Interestingly enough, after a few years where they were perennially short of RHD, the Leafs now have a four-four handedness split in their defence core: Gardiner, Rielly, Hunwick and Martin Marincin on the left, and Nikita Zaitsev, Roman Polak, Frank Corrado and Connor Carrick on the right. While only God and Mike Babcock know how the coach sees the pairings this year, there's a good chance we could see Rielly in a better situation than he had in 2015-16--and see better results as a consequence. This is not to guarantee a drastic change, or to say it would instantly turn Rielly into a Norris-winner, but it's a tangible way for Rielly to improve.
A lot of prospect discussions inevitably end in "if he develops through the next steps, we could really have something." Rielly is already a good player, and if the Leafs can put him in a favourable situation, he may become a great one. That's not the if-everything-goes-right hypothetical we employ with most prospects: it's a real possibility.
The last four years of obsessive focus on Rielly's development can make us forget that he's a 22-year old about to enter his second year under a very good coach. Just by reference to our own rankings: Rielly is younger than Nikita Zaitsev, Connor Brown, Martin Marincin, Josh Leivo, Zach Hyman, and Frank Corrado. He's a month older than new young thing Connor Carrick and two months older than Brendan Leipsic. And the Leafs have shown every sign of being pleased with Rielly: he's newly signed to a six-year, $30M contract. He's regularly brought up as a potential candidate for captain one day. And he's still developing.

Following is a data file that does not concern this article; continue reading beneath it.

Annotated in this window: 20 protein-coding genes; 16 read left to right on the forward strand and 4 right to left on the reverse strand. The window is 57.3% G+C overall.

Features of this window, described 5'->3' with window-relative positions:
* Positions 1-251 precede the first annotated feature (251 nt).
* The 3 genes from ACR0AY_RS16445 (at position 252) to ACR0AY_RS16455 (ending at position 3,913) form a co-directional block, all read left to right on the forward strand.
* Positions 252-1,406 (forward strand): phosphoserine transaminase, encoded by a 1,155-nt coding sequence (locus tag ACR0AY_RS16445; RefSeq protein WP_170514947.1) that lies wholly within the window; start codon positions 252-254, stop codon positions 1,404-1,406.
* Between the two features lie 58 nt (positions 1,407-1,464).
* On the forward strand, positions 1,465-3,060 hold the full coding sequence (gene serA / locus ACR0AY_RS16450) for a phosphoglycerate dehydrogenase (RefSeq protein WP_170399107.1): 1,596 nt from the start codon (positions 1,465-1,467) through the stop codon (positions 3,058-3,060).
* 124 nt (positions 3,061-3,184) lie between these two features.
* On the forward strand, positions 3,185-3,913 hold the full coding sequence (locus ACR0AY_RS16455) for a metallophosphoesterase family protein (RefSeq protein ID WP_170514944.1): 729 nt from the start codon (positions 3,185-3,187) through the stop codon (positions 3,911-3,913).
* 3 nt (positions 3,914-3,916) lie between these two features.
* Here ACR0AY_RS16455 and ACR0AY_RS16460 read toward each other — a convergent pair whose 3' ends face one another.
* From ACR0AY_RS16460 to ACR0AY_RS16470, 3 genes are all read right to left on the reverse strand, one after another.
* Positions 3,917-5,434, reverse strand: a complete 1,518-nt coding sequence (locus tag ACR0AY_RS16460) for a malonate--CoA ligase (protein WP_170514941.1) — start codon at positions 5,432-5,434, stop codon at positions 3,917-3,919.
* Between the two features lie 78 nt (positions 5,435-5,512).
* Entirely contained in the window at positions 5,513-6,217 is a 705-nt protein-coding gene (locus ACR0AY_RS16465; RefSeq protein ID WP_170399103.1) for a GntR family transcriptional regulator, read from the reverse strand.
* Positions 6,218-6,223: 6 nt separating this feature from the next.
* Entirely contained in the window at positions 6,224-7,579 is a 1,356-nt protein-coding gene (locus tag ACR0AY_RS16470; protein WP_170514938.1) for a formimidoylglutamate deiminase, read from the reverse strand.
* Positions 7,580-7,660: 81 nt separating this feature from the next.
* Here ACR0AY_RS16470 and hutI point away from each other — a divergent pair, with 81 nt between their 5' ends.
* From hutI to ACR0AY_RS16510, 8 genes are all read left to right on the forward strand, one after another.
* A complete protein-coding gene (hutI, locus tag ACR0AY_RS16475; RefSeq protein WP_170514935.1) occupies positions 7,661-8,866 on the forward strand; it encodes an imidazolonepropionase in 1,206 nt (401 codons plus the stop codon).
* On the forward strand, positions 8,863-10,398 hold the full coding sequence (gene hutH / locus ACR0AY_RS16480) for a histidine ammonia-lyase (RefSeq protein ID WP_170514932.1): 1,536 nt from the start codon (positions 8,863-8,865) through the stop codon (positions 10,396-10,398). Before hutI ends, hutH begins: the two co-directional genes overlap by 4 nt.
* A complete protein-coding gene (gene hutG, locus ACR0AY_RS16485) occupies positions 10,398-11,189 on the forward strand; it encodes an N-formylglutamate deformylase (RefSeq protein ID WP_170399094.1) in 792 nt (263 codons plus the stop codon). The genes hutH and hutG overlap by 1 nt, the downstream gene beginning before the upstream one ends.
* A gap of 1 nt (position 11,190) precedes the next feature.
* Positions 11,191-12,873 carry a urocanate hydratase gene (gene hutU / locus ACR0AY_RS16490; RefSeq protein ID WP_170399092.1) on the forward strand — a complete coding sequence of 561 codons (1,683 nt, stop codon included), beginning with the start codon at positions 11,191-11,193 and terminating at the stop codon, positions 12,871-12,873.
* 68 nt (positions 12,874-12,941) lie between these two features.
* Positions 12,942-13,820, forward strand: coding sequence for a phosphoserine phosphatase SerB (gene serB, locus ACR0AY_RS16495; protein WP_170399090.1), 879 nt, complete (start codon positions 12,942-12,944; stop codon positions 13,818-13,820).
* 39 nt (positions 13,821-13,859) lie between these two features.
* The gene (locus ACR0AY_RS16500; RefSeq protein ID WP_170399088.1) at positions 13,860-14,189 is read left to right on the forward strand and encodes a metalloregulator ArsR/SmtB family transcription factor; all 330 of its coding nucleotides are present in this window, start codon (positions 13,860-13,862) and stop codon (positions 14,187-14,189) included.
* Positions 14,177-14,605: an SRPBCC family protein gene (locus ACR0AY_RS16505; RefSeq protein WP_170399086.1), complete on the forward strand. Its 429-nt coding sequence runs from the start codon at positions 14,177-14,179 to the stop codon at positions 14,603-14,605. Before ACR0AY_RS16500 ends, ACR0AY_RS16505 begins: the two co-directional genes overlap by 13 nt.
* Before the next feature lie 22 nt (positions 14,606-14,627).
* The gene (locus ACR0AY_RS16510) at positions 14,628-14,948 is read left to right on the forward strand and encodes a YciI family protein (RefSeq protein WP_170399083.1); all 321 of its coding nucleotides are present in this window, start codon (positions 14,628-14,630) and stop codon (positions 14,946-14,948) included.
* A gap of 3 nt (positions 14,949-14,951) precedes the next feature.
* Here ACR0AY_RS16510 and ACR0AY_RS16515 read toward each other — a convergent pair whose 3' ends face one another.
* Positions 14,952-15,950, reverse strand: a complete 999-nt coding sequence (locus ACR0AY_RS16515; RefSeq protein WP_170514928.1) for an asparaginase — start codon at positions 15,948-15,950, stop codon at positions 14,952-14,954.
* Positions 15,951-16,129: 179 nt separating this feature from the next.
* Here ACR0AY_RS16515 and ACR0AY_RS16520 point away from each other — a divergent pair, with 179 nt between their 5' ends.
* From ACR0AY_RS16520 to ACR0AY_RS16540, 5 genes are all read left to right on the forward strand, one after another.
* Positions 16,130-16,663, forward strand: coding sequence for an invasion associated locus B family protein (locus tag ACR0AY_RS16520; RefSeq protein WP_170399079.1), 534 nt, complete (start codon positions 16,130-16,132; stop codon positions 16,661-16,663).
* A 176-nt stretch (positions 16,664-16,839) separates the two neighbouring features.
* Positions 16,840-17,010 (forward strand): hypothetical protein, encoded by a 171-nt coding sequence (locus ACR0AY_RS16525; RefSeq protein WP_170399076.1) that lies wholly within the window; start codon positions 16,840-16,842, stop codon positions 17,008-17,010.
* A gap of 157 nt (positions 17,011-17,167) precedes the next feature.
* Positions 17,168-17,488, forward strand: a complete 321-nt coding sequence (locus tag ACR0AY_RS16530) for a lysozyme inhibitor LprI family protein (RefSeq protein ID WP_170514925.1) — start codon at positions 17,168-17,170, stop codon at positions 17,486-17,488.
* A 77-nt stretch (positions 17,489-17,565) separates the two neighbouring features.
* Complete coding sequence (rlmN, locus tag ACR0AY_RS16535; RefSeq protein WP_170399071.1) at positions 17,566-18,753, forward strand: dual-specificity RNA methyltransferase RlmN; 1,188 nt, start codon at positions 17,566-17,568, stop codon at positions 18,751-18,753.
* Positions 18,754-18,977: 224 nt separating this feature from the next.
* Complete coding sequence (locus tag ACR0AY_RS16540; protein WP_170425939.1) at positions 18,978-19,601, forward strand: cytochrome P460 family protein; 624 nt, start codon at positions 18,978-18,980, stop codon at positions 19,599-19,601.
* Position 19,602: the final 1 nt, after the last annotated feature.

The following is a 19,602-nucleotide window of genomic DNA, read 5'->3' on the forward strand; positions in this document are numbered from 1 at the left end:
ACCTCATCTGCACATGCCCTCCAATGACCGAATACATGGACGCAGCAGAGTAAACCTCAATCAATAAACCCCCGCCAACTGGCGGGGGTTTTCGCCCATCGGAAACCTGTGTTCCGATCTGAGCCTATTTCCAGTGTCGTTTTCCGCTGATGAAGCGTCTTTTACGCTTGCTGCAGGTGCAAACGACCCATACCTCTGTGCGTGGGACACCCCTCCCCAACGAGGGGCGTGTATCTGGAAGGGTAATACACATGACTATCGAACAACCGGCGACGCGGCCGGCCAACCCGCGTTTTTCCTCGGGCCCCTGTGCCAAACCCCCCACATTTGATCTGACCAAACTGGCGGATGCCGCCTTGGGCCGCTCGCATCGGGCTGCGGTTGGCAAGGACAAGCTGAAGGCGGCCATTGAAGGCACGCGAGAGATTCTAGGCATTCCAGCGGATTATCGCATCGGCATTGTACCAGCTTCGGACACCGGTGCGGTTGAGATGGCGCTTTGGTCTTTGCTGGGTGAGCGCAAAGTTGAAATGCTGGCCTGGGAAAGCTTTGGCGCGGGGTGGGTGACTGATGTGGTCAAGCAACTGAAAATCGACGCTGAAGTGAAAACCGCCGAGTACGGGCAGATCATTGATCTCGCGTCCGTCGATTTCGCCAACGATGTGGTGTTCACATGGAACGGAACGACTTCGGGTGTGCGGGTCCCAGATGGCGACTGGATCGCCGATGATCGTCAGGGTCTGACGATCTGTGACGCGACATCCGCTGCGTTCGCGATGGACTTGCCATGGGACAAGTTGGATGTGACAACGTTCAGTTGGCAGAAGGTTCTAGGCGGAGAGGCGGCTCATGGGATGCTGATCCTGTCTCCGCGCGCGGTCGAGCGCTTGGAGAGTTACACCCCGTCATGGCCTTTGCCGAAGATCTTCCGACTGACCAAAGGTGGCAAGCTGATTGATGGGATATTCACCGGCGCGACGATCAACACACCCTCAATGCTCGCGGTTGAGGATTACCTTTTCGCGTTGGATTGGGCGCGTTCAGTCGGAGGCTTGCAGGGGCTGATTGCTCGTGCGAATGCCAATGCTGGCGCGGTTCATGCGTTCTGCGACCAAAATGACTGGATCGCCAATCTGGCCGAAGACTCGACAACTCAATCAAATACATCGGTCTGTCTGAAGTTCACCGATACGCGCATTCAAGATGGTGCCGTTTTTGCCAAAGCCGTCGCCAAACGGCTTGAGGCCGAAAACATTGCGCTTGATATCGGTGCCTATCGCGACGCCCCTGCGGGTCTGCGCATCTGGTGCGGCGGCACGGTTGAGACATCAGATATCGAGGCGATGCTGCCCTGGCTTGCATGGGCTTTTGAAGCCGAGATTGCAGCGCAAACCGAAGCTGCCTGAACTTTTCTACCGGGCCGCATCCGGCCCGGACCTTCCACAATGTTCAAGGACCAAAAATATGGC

Rielly has already done more than any player in the T25, and there may be better yet to come.